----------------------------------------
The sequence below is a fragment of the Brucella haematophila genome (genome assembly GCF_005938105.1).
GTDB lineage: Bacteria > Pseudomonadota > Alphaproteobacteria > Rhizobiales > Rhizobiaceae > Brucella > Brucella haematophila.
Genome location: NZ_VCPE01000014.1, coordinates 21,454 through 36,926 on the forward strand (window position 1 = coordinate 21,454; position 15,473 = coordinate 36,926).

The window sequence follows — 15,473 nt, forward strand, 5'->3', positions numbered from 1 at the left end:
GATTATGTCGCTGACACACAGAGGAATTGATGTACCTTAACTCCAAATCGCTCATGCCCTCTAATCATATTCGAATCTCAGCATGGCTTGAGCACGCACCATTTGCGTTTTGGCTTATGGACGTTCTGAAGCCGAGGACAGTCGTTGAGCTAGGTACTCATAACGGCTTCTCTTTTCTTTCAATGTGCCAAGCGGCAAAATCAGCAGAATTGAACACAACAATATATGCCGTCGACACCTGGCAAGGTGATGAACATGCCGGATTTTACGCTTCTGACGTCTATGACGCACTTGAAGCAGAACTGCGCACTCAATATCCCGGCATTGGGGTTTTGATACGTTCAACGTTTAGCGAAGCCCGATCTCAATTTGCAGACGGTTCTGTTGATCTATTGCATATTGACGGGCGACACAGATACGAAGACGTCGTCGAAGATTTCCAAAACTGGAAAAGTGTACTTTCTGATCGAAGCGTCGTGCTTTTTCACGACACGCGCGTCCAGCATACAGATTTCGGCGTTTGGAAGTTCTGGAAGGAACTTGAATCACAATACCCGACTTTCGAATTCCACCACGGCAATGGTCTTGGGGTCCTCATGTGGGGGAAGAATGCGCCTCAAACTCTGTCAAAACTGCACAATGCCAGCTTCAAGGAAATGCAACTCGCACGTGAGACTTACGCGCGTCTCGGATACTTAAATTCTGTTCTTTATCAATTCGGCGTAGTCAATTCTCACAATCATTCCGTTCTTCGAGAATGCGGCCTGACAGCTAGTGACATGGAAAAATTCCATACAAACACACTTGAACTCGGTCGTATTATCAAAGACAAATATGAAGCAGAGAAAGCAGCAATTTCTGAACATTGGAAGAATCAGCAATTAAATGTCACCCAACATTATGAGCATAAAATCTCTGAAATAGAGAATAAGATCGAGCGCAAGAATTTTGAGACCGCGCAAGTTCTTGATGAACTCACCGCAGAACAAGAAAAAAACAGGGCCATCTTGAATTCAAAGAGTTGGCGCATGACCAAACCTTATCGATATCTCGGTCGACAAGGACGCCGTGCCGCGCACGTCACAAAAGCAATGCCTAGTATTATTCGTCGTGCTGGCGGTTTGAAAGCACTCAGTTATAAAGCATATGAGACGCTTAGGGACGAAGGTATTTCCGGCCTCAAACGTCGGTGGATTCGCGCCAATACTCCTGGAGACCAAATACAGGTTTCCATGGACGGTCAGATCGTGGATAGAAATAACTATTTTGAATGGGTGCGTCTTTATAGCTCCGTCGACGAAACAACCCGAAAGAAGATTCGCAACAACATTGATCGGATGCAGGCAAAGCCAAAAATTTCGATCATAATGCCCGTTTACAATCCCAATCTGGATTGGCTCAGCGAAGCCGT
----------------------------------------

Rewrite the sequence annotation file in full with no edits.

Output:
The sequence below is a fragment of the Brucella haematophila genome (genome assembly GCF_005938105.1).
GTDB lineage: Bacteria > Pseudomonadota > Alphaproteobacteria > Rhizobiales > Rhizobiaceae > Brucella > Brucella haematophila.
Genome location: NZ_VCPE01000014.1, coordinates 21,454 through 36,926 on the forward strand (window position 1 = coordinate 21,454; position 15,473 = coordinate 36,926).

The window sequence follows — 15,473 nt, forward strand, 5'->3', positions numbered from 1 at the left end:
GATTATGTCGCTGACACACAGAGGAATTGATGTACCTTAACTCCAAATCGCTCATGCCCTCTAATCATATTCGAATCTCAGCATGGCTTGAGCACGCACCATTTGCGTTTTGGCTTATGGACGTTCTGAAGCCGAGGACAGTCGTTGAGCTAGGTACTCATAACGGCTTCTCTTTTCTTTCAATGTGCCAAGCGGCAAAATCAGCAGAATTGAACACAACAATATATGCCGTCGACACCTGGCAAGGTGATGAACATGCCGGATTTTACGCTTCTGACGTCTATGACGCACTTGAAGCAGAACTGCGCACTCAATATCCCGGCATTGGGGTTTTGATACGTTCAACGTTTAGCGAAGCCCGATCTCAATTTGCAGACGGTTCTGTTGATCTATTGCATATTGACGGGCGACACAGATACGAAGACGTCGTCGAAGATTTCCAAAACTGGAAAAGTGTACTTTCTGATCGAAGCGTCGTGCTTTTTCACGACACGCGCGTCCAGCATACAGATTTCGGCGTTTGGAAGTTCTGGAAGGAACTTGAATCACAATACCCGACTTTCGAATTCCACCACGGCAATGGTCTTGGGGTCCTCATGTGGGGGAAGAATGCGCCTCAAACTCTGTCAAAACTGCACAATGCCAGCTTCAAGGAAATGCAACTCGCACGTGAGACTTACGCGCGTCTCGGATACTTAAATTCTGTTCTTTATCAATTCGGCGTAGTCAATTCTCACAATCATTCCGTTCTTCGAGAATGCGGCCTGACAGCTAGTGACATGGAAAAATTCCATACAAACACACTTGAACTCGGTCGTATTATCAAAGACAAATATGAAGCAGAGAAAGCAGCAATTTCTGAACATTGGAAGAATCAGCAATTAAATGTCACCCAACATTATGAGCATAAAATCTCTGAAATAGAGAATAAGATCGAGCGCAAGAATTTTGAGACCGCGCAAGTTCTTGATGAACTCACCGCAGAACAAGAAAAAAACAGGGCCATCTTGAATTCAAAGAGTTGGCGCATGACCAAACCTTATCGATATCTCGGTCGACAAGGACGCCGTGCCGCGCACGTCACAAAAGCAATGCCTAGTATTATTCGTCGTGCTGGCGGTTTGAAAGCACTCAGTTATAAAGCATATGAGACGCTTAGGGACGAAGGTATTTCCGGCCTCAAACGTCGGTGGATTCGCGCCAATACTCCTGGAGACCAAATACAGGTTTCCATGGACGGTCAGATCGTGGATAGAAATAACTATTTTGAATGGGTGCGTCTTTATAGCTCCGTCGACGAAACAACCCGAAAGAAGATTCGCAACAACATTGATCGGATGCAGGCAAAGCCAAAAATTTCGATCATAATGCCCGTTTACAATCCCAATCTGGATTGGCTCAGCGAAGCCGT